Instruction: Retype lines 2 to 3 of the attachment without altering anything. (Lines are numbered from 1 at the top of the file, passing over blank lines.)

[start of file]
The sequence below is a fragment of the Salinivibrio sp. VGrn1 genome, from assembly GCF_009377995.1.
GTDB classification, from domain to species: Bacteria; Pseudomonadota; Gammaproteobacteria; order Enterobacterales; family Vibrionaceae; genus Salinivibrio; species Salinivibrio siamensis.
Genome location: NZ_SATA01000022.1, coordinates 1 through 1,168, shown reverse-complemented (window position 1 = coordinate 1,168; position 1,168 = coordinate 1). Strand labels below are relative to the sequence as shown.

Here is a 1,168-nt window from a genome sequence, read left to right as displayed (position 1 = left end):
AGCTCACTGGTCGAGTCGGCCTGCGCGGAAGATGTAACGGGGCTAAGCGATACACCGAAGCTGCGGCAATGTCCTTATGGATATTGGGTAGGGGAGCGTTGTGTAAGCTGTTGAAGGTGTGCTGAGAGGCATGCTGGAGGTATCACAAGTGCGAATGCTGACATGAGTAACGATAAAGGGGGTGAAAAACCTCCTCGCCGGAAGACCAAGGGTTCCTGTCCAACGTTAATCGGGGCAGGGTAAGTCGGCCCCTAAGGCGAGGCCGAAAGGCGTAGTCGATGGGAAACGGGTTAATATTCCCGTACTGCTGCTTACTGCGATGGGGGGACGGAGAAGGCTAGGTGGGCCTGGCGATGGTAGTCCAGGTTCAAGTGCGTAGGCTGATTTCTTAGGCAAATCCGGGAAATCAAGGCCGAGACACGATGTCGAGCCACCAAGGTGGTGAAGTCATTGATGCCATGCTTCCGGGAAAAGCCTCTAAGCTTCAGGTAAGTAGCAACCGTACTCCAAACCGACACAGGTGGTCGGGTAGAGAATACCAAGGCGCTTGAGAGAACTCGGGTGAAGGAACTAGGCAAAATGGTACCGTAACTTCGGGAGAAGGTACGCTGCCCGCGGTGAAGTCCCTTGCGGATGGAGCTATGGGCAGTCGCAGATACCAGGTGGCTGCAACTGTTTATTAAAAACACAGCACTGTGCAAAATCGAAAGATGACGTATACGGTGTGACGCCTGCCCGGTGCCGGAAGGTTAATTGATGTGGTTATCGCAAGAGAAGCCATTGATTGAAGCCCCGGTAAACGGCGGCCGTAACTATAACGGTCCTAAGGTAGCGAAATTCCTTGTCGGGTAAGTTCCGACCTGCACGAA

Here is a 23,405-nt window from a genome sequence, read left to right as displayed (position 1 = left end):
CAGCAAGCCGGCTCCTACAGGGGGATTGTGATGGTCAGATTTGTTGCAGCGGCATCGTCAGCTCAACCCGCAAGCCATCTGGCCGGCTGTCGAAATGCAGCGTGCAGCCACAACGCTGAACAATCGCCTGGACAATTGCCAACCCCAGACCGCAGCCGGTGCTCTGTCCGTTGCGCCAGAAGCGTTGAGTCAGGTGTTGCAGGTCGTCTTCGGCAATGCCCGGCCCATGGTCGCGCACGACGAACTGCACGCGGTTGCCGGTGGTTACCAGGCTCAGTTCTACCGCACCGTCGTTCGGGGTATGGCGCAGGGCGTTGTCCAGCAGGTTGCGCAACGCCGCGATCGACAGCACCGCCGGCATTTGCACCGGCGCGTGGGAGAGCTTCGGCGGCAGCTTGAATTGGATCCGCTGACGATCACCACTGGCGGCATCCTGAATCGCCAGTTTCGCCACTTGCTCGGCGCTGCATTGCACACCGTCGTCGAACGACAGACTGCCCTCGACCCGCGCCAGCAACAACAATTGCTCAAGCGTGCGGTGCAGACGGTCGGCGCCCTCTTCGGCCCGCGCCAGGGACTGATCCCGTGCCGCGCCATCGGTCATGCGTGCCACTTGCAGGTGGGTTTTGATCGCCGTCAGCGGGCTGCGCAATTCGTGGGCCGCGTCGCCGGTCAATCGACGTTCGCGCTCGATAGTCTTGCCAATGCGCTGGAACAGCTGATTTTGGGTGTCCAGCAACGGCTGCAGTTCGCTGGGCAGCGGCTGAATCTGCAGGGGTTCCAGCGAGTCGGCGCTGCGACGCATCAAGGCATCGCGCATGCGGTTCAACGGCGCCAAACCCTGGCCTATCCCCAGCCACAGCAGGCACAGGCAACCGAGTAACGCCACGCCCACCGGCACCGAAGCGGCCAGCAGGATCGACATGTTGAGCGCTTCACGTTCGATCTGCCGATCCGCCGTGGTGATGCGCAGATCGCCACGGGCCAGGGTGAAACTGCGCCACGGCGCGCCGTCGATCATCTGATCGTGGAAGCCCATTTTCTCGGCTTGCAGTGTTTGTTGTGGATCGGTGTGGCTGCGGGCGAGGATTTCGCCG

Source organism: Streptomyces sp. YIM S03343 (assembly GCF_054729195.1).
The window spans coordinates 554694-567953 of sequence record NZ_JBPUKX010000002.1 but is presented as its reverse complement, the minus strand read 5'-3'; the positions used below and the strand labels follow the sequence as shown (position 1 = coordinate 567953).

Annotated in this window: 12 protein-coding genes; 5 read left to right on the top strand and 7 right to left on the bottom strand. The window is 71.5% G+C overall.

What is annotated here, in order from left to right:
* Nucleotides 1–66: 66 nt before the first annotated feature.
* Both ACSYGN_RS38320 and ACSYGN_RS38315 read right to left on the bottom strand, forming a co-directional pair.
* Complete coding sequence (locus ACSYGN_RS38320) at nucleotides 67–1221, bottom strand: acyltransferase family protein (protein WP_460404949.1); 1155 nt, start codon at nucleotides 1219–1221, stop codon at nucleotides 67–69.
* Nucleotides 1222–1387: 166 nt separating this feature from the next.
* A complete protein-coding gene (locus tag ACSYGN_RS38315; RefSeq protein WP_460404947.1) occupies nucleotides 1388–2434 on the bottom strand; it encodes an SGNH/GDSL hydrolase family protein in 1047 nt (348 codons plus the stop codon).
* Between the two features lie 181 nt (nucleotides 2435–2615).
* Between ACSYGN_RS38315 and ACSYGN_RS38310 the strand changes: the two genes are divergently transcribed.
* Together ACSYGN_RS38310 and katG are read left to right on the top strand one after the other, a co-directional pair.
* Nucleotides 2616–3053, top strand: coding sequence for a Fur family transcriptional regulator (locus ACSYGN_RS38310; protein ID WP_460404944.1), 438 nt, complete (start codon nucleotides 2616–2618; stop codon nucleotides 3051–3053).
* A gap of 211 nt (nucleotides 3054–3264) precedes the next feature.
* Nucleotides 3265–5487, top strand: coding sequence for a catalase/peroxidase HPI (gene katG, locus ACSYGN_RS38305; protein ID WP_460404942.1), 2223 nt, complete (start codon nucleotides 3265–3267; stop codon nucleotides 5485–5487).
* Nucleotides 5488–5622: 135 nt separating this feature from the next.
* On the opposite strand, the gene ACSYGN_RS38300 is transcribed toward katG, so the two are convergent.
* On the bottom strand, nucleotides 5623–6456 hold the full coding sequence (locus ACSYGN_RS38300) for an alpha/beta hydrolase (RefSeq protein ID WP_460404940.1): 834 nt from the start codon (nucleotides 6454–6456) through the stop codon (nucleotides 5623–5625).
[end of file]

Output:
GTDB classification, from domain to species: Bacteria; Pseudomonadota; Gammaproteobacteria; order Enterobacterales; family Vibrionaceae; genus Salinivibrio; species Salinivibrio siamensis.
Genome location: NZ_SATA01000022.1, coordinates 1 through 1,168, shown reverse-complemented (window position 1 = coordinate 1,168; position 1,168 = coordinate 1). Strand labels below are relative to the sequence as shown.